US 5154576 A
A channel type vehicle water pump drip collector provides improved efficiency and capacity and a simple installation. The internal volume enclosed by a retainer that is snap fitted onto the housing is filled with an absorbent material. Leaking coolant is soaked up, rather than puddling at the bottom of the channel. Therefore, a leak proof, welded connection is not needed. In the embodiment disclosed, a retainer for the ring is attached by flexible teeth, and the spaces between the teeth provide air vents through which absorbed coolant may gradually evaporate to the outside.
1. A drip collector for use with a vehicle coolant pump housing having a front face and a cylindrical protrusion on said face, said protrusion also having at least one coolant vent hole from which leaking coolant exits said housing, said vent hole having a predetermined axial spacing from said face, comprising,
a generally cylindrical retainer with a cylindrical wall having a diameter larger than said protrusion and length greater than said predetermined spacing, said retainer also having a radially inwardly extending flange with a circular inner edge adapted to grip said cylindrical protrusion, thereby establishing an enclosed volume, with said annular face, into which said vent hole opens,
at least one air vent formed through said retainer, and,
a ring of absorbent material substantially filling said enclosed volume,
whereby leaking coolant exiting said housing vent hole is absorbed in said ring, after which it may evaporate from said ring through said air vent.
2. A drip collector for use with a vehicle coolant pump housing having a front face and a cylindrical protrusion on said face, said protrusion also having at least one coolant vent hole from which leaking coolant exits said housing, said vent hole having a predetermined axial spacing from said face, comprising,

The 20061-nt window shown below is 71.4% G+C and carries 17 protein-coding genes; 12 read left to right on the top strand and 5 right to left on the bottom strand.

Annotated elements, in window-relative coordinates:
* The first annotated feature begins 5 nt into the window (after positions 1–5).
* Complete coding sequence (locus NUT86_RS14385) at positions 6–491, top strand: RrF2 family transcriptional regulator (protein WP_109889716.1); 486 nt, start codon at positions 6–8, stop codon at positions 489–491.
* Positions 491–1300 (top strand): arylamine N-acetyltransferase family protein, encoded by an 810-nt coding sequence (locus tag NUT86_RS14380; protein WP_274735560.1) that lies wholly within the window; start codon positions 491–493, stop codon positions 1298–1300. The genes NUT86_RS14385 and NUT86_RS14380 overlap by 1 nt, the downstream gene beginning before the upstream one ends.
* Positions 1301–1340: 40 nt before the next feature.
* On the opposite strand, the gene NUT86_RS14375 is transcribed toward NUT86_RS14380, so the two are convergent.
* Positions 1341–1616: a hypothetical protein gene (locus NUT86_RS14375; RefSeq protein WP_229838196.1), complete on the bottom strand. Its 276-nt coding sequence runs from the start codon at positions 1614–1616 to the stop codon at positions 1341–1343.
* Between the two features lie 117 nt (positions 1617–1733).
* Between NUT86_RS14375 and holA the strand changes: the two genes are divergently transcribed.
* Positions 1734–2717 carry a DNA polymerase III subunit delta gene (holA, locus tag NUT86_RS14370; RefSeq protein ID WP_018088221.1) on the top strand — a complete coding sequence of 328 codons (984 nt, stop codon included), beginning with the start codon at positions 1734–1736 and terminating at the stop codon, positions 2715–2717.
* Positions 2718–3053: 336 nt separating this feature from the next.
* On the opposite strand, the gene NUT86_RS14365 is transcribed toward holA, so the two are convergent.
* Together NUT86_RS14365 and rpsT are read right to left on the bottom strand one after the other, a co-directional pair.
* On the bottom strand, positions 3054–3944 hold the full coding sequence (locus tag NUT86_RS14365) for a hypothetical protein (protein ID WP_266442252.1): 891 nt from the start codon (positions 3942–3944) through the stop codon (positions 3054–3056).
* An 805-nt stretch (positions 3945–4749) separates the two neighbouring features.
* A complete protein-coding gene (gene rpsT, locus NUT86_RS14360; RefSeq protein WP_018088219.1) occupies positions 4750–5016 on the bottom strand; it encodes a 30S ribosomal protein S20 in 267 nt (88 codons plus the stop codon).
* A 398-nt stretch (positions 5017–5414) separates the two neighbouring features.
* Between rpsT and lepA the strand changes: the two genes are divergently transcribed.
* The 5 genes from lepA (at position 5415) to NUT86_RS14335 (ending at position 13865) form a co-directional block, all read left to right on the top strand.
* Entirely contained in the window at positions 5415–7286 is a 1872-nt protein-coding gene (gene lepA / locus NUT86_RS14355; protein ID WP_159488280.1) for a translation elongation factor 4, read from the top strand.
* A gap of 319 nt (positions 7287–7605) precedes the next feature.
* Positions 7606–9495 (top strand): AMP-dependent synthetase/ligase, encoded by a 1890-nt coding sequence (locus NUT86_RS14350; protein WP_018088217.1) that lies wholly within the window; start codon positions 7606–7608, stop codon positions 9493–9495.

a generally cylindrical retainer with a cylindrical wall having a diameter larger than said protrusion and length greater than said predetermined spacing, said retainer also having a radially inwardly extending flange with a series of circumferentially spaced teeth adapted to grip said cylindrical protrusion, thereby establishing an enclosed volume, with said annular face, into which said vent hole opens, and,
a ring of absorbent material substantially filling said enclosed volume,
whereby leaking coolant exiting said housing vent hole is absorbed in said ring, after which it may evaporate from said ring through the spaces between said teeth.
3. A vehicle coolant pump with improved drip collection capacity, comprising,
a pump housing having a front face and a cylindrical bearing race protruding from said housing face, said bearing race also having at least one coolant vent hole from which leaking coolant exits said housing, said vent hole having a predetermined axial spacing from said face,
a retention groove cut into said housing axially outboard of said vent holes,